Cylon (also spelled Kylon) was an Athenian associated with the first reliably dated event in Athenian history, the Cylonian affair. Cylon, one of the Athenian nobles and a previous victor of the Olympic Games, attempted a coup in 632 BC with support from Megara, where his father-in-law Theagenes was tyrant. The oracle at Delphi had advised him to seize Athens during a festival of Zeus, which Cylon understood to mean the Olympics. However, the coup was opposed, and Cylon and his supporters took refuge in Athena's temple on the Acropolis. According to Plutarch, were persuaded by other prominent Athenians to leave the temple and stand trial. In an effort to ensure their safety, the accused tied a rope to the temple's statue and went to trial. On the way the rope (again, according to Plutarch) broke of its own accord. The Athenian archons, led by Megacles, took this as the goddess' repudiation of her suppliants and proceeded to stone them to death (on the other hand, Herodotus, 5.71, and Thucydides, 1.126, do not mention this aspect of the story, stating that Cylon was simply killed after being convinced that he would not be harmed). Megacles and his genos, the Alcmaeonidae, were then exiled from the city for violating the laws against killing suppliants. The Alcmaeonidae were cursed with a miasma ("stain" or "pollution"), which was inherited by later generations, even after the genos retook control of Athens.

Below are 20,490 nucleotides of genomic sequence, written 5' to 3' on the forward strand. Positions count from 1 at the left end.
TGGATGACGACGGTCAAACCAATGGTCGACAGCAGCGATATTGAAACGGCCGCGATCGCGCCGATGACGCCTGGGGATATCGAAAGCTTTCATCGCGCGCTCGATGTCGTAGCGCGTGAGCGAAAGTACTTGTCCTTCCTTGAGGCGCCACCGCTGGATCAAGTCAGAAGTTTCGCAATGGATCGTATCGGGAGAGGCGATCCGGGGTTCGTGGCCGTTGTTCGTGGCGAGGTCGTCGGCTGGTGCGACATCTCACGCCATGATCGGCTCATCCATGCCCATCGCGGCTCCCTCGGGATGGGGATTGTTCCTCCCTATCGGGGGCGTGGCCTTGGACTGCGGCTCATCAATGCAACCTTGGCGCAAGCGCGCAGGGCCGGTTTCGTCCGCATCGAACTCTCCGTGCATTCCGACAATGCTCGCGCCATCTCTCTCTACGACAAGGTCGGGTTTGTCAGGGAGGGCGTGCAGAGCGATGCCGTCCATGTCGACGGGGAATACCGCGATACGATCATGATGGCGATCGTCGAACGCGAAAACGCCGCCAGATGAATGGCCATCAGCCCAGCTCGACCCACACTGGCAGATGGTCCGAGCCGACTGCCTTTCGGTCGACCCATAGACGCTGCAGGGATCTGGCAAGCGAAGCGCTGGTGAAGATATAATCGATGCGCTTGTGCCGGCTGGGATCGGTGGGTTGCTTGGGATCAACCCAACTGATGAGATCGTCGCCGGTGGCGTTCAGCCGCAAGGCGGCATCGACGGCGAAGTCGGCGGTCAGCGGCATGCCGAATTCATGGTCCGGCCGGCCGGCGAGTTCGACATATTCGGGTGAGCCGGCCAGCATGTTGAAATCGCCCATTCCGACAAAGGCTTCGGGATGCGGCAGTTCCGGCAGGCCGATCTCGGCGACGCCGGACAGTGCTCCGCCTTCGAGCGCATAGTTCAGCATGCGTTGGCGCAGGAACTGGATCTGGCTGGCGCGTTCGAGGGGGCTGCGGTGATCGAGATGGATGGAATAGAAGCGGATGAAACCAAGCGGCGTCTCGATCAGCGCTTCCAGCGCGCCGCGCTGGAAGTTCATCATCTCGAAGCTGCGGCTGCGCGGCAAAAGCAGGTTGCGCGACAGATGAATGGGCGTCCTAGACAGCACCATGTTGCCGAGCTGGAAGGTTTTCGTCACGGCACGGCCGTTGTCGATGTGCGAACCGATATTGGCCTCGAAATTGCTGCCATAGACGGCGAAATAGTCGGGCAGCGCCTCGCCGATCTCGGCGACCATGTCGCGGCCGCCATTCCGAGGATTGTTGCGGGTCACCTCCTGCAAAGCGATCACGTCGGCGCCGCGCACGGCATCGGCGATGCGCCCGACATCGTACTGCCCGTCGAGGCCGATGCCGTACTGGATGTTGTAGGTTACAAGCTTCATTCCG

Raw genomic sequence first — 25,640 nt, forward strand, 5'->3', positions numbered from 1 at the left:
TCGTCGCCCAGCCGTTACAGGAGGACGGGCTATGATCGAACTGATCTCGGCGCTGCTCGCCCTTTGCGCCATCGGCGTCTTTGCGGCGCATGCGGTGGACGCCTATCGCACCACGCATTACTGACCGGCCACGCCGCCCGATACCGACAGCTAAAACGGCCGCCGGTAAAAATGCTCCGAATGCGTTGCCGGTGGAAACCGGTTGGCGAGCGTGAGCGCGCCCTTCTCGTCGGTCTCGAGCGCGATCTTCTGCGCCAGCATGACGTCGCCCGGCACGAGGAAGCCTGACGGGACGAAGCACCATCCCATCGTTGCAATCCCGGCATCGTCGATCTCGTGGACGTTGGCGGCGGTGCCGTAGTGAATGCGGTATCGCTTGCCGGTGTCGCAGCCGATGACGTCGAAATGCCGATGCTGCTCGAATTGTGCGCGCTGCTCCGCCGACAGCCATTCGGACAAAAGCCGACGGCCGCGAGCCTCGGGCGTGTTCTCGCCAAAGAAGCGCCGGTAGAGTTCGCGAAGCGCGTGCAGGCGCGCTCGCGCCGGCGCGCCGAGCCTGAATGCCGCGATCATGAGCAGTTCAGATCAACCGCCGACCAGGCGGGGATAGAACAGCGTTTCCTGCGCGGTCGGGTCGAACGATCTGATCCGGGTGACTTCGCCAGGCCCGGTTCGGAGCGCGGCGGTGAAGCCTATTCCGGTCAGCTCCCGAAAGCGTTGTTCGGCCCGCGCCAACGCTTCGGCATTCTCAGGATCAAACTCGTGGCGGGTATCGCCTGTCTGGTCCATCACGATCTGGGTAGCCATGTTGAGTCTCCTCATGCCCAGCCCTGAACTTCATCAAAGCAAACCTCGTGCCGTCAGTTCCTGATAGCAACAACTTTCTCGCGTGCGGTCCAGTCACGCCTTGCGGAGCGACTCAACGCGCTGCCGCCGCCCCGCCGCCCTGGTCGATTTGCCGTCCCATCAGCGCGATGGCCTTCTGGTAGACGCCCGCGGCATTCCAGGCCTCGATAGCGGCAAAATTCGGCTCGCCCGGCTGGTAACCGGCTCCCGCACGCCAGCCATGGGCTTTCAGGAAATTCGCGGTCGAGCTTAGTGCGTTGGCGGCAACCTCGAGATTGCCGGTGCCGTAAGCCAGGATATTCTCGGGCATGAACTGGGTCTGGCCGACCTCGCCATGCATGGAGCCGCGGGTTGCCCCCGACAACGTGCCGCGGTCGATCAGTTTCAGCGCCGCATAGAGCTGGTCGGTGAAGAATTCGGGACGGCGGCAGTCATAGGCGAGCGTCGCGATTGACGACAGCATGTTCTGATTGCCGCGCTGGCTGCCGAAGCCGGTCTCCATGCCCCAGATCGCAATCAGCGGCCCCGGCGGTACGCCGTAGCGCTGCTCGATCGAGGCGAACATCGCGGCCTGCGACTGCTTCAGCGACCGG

Not to be confused with the Cylons, fictional robots in the TV series Battlestar Galactica.